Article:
This route for cycling in Greece forms a loop starting and ending in Athens. During this suggested one week cycling holiday in Greece, you can visit Thebes, Delphi, Thermopylae and more!
One Week Cycling in Greece
Combining my passions for bicycle touring and Greece, I recently completed a one week cycling holiday that started and ended in Athens. I've shared my experiences here for anyone else who would like to try cycling in Greece. Not into cycling? Don't worry! You could just as easily follow this route as part of a road trip in Greece. It takes in a few major attractions along the way, and also one or two places that many people travelling to Greece might skip.
Route For Cycling in Greece
As I live in Athens, I decided to plan a cycling route that would start and end in the city. With only a week, I wanted a route that combined a couple of challenges with interesting places to see. In the end, this is what I came up with – Planning a one week cycle tour in Greece. I pretty much followed this route exactly, and it worked out well.
The only drawback was it didn't quite leave enough time to see some attractions such as Delphi. For me, this wasn't a major issue, as I have been there before. Anyone else considering this route for cycling in Greece should probably think of extending the tour from one week to 10 days though. This would leave time to see Delphi, have a day off the bike, and also see the main points of interest in Athens.
Day 1 – Cycling from Athens to Afidnes
Day 1 of the cycling trip saw me leave Athens, and head to the coastline at Marathon. I saw a couple of archaeological sites there, and then headed up into the hills around Afidnes. A reasonably challenging first day on the bike, especially due to the hot temperatures!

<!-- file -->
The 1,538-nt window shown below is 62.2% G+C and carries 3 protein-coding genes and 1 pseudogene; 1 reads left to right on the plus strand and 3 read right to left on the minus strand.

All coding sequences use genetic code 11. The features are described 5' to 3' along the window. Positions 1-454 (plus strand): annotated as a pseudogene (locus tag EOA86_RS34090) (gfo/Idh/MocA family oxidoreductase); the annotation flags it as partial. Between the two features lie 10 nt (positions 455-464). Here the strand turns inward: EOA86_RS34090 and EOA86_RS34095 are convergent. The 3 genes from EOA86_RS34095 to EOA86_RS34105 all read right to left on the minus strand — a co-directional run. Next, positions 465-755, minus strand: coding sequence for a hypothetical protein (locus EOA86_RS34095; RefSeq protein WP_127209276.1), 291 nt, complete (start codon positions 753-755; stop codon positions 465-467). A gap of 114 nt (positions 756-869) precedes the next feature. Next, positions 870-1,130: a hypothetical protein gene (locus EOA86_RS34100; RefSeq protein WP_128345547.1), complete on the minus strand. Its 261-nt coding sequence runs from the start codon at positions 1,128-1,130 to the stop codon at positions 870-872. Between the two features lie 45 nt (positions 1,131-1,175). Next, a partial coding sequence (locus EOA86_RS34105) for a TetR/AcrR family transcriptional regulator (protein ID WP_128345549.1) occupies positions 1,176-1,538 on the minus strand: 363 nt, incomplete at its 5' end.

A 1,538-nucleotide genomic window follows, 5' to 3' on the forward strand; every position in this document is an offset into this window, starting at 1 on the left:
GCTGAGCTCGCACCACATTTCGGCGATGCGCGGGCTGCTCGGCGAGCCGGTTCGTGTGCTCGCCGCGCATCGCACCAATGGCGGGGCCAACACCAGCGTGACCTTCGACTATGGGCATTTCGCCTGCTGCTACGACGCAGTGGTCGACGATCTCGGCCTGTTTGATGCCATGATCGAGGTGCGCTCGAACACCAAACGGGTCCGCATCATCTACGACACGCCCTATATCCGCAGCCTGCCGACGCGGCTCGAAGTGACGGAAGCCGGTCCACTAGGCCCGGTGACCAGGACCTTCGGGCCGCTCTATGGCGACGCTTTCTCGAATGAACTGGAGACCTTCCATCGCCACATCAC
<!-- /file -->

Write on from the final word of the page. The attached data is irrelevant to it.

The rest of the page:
Day 2 – Cycling from Afidnes to Thebes
Cycling down out of the hills, I continued cycling towards Thebes. A major power centre in ancient times, it has an archaeological site which I found interesting. Whenever you visit a museum in Athens, you would think that Athens was the centre of the universe in ancient Greece. It was good to see a different narrative!
Day 3 – Cycling from Thebes to Livanates
A 70 km cycle ride to the coastline near the town of Livanates. I passed by some interesting looking rock formations along the way, with some minor battles against the wind and heat. For anyone planning on cycling in Greece, I would say there are two things not to underestimate. The terrain, which can be hilly, and the heat, which can reach 40 degrees during August!
Day 4 – Cycling from Livanates to Loutra Ipatis
After one of the best breakfast ever, I continued my journey of cycling in Greece to the town of Loutra Ipatis near Lamia. Along the way, I stopped at the monument to Leonidas and the brave 300 at Thermopylae.
Day 5 – Cycling from Loutra Ipatis to Delphi
This was the toughest day of the bike tour in Greece, covering over 100 kms in distance and 2000 metres of total elevation gain. The views along the way were spectacular though, and I arrived in Delphi safe and sound. Surprisingly, Delphi has very affordable accommodation, and I picked up a room for 20 Euros for the night. If I was to plan this trip again, I would have scheduled a day off in Delphi in order to have a break from cycling, and to see the archaeological site in full.
Day 6 – Cycling from Delphi to Thebes
There was still a reasonable amount of uphill riding during the first part of the day as I cycled up to the pretty town of Arachova. There are some wonderful views from up there, and on leaving, it was basically all downhill back to Thebes!
Last day of cycling in Greece
The last day of the bike tour in Greece closed the loop from Thebes and back to Athens. I had half hoped that I would have time to cycle around the historic centre of Athens, but it didn't work out that way. As mentioned earlier, if you are planning your own cycling trip in Greece based on my itinerary, you might want to take this into account.
It had been a hectic year for me up until this cycle tour, and as a result, I had done little to no training for it. Still, apart from a couple of sections, the route was easy enough on my legs. As mentioned in a couple of the videos, I would strongly suggest choosing any month other than August (unlike me!) for cycling in Greece. Whilst the traffic was reasonably quiet during this time, the heat was pretty strong!
If you would like to check out some of my other articles about cycling in Greece, these might be of interest: